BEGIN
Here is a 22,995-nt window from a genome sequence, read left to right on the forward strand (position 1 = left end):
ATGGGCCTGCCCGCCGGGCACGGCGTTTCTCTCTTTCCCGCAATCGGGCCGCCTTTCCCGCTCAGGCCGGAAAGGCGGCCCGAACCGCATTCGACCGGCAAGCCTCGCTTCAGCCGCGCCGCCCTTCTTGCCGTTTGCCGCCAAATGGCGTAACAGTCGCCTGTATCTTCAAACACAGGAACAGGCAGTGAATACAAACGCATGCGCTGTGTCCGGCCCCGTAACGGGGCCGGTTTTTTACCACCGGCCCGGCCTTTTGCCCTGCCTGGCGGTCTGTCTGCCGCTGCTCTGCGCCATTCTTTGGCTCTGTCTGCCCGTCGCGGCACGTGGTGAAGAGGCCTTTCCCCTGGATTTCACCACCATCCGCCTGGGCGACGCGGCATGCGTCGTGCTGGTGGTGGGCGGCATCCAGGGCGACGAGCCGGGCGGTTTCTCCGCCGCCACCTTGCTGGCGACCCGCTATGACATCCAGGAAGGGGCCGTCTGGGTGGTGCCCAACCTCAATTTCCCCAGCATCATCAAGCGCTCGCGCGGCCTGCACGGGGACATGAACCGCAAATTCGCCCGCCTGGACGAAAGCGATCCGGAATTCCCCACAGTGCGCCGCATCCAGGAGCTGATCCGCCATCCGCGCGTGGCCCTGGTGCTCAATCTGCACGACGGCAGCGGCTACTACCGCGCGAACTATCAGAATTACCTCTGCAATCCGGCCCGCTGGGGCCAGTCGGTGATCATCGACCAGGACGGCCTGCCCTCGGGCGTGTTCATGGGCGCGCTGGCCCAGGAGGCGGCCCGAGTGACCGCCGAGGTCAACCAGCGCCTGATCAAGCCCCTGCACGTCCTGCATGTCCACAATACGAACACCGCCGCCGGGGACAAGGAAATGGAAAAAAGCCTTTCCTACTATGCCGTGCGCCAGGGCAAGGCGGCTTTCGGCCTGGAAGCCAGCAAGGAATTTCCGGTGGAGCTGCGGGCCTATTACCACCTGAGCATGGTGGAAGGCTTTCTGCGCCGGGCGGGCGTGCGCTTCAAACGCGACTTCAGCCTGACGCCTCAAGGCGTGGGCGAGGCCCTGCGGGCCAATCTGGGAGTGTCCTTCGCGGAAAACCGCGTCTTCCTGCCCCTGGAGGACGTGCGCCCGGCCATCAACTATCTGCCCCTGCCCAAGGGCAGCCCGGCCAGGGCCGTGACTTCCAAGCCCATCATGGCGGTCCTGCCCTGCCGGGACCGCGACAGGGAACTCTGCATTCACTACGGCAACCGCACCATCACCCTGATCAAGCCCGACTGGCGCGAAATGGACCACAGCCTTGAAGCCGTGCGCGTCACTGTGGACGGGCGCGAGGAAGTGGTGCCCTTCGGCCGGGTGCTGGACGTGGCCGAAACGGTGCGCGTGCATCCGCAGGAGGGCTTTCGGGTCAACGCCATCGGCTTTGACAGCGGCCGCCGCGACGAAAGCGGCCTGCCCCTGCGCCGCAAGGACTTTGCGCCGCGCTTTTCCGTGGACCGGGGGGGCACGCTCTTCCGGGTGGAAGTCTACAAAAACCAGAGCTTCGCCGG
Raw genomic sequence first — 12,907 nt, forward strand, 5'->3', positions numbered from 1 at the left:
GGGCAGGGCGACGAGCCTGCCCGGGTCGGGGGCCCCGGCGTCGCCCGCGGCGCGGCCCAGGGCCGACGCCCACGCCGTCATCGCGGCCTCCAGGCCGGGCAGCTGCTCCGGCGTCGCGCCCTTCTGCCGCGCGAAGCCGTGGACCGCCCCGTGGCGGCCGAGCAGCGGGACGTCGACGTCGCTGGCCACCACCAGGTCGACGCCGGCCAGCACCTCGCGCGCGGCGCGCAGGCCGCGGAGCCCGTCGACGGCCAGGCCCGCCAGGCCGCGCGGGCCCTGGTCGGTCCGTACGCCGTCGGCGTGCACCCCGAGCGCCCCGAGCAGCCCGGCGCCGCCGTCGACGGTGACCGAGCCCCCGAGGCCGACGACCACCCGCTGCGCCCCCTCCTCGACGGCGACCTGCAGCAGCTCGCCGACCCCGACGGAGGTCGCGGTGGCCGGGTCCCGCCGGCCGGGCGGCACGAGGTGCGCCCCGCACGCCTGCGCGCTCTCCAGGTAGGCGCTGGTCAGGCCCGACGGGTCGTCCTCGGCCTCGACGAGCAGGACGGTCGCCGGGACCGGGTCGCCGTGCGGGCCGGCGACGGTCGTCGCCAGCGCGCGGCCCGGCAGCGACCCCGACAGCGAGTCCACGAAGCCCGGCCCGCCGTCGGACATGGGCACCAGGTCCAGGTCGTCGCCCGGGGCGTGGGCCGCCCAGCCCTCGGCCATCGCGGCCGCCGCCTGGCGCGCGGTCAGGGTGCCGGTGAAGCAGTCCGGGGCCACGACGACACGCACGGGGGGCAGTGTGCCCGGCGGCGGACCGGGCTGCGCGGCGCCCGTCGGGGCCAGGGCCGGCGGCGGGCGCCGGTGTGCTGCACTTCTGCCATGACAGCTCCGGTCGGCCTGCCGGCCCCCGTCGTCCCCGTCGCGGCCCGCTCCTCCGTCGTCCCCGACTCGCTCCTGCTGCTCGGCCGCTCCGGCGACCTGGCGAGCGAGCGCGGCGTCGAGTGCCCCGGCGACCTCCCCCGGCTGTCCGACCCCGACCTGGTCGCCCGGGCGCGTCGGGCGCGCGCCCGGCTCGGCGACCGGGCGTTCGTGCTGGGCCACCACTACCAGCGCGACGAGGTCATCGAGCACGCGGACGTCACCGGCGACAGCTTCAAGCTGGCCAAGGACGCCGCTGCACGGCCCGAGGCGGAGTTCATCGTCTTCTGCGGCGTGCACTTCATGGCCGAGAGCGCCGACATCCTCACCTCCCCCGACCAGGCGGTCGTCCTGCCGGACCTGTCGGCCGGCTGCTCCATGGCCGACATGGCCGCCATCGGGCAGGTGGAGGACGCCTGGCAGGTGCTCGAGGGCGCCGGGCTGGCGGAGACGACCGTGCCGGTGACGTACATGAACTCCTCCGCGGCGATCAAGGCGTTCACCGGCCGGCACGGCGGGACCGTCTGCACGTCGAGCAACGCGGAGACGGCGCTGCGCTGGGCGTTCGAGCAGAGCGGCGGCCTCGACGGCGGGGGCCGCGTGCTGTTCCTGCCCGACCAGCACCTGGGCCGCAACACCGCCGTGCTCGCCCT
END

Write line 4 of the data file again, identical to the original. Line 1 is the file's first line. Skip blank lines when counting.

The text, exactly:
GGGCAGGGCGACGAGCCTGCCCGGGTCGGGGGCCCCGGCGTCGCCCGCGGCGCGGCCCAGGGCCGACGCCCACGCCGTCATCGCGGCCTCCAGGCCGGGCAGCTGCTCCGGCGTCGCGCCCTTCTGCCGCGCGAAGCCGTGGACCGCCCCGTGGCGGCCGAGCAGCGGGACGTCGACGTCGCTGGCCACCACCAGGTCGACGCCGGCCAGCACCTCGCGCGCGGCGCGCAGGCCGCGGAGCCCGTCGACGGCCAGGCCCGCCAGGCCGCGCGGGCCCTGGTCGGTCCGTACGCCGTCGGCGTGCACCCCGAGCGCCCCGAGCAGCCCGGCGCCGCCGTCGACGGTGACCGAGCCCCCGAGGCCGACGACCACCCGCTGCGCCCCCTCCTCGACGGCGACCTGCAGCAGCTCGCCGACCCCGACGGAGGTCGCGGTGGCCGGGTCCCGCCGGCCGGGCGGCACGAGGTGCGCCCCGCACGCCTGCGCGCTCTCCAGGTAGGCGCTGGTCAGGCCCGACGGGTCGTCCTCGGCCTCGACGAGCAGGACGGTCGCCGGGACCGGGTCGCCGTGCGGGCCGGCGACGGTCGTCGCCAGCGCGCGGCCCGGCAGCGACCCCGACAGCGAGTCCACGAAGCCCGGCCCGCCGTCGGACATGGGCACCAGGTCCAGGTCGTCGCCCGGGGCGTGGGCCGCCCAGCCCTCGGCCATCGCGGCCGCCGCCTGGCGCGCGGTCAGGGTGCCGGTGAAGCAGTCCGGGGCCACGACGACACGCACGGGGGGCAGTGTGCCCGGCGGCGGACCGGGCTGCGCGGCGCCCGTCGGGGCCAGGGCCGGCGGCGGGCGCCGGTGTGCTGCACTTCTGCCATGACAGCTCCGGTCGGCCTGCCGGCCCCCGTCGTCCCCGTCGCGGCCCGCTCCTCCGTCGTCCCCGACTCGCTCCTGCTGCTCGGCCGCTCCGGCGACCTGGCGAGCGAGCGCGGCGTCGAGTGCCCCGGCGACCTCCCCCGGCTGTCCGACCCCGACCTGGTCGCCCGGGCGCGTCGGGCGCGCGCCCGGCTCGGCGACCGGGCGTTCGTGCTGGGCCACCACTACCAGCGCGACGAGGTCATCGAGCACGCGGACGTCACCGGCGACAGCTTCAAGCTGGCCAAGGACGCCGCTGCACGGCCCGAGGCGGAGTTCATCGTCTTCTGCGGCGTGCACTTCATGGCCGAGAGCGCCGACATCCTCACCTCCCCCGACCAGGCGGTCGTCCTGCCGGACCTGTCGGCCGGCTGCTCCATGGCCGACATGGCCGCCATCGGGCAGGTGGAGGACGCCTGGCAGGTGCTCGAGGGCGCCGGGCTGGCGGAGACGACCGTGCCGGTGACGTACATGAACTCCTCCGCGGCGATCAAGGCGTTCACCGGCCGGCACGGCGGGACCGTCTGCACGTCGAGCAACGCGGAGACGGCGCTGCGCTGGGCGTTCGAGCAGAGCGGCGGCCTCGACGGCGGGGGCCGCGTGCTGTTCCTGCCCGACCAGCACCTGGGCCGCAACACCGCCGTGCTCGCCCT